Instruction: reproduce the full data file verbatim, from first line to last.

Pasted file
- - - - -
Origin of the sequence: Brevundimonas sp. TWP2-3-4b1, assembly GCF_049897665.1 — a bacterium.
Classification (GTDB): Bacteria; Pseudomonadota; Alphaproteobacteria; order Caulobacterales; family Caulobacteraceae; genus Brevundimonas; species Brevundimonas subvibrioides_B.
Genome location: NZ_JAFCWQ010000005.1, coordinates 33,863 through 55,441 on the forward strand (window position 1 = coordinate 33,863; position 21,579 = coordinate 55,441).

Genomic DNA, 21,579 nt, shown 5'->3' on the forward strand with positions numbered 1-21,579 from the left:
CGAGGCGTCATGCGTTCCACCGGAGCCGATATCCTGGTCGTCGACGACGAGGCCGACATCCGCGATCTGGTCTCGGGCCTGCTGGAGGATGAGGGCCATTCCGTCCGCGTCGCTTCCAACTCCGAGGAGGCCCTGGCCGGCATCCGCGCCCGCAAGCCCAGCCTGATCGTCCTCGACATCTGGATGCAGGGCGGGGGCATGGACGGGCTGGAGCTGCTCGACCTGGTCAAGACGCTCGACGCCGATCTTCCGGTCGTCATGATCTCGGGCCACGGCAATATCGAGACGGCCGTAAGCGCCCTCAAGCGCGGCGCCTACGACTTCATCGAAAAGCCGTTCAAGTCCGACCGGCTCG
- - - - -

Origin of the sequence: Brevundimonas sp. TWP2-3-4b1, assembly GCF_049897665.1 — a bacterium.
Classification (GTDB): Bacteria; Pseudomonadota; Alphaproteobacteria; order Caulobacterales; family Caulobacteraceae; genus Brevundimonas; species Brevundimonas subvibrioides_B.
Genome location: NZ_JAFCWQ010000005.1, coordinates 33,863 through 55,441 on the forward strand (window position 1 = coordinate 33,863; position 21,579 = coordinate 55,441).

Genomic DNA, 21,579 nt, shown 5'->3' on the forward strand with positions numbered 1-21,579 from the left:
CGAGGCGTCATGCGTTCCACCGGAGCCGATATCCTGGTCGTCGACGACGAGGCCGACATCCGCGATCTGGTCTCGGGCCTGCTGGAGGATGAGGGCCATTCCGTCCGCGTCGCTTCCAACTCCGAGGAGGCCCTGGCCGGCATCCGCGCCCGCAAGCCCAGCCTGATCGTCCTCGACATCTGGATGCAGGGCGGGGGCATGGACGGGCTGGAGCTGCTCGACCTGGTCAAGACGCTCGACGCCGATCTTCCGGTCGTCATGATCTCGGGCCACGGCAATATCGAGACGGCCGTAAGCGCCCTCAAGCGCGGCGCCTACGACTTCATCGAAAAGCCGTTCAAGTCCGACCGGCTCG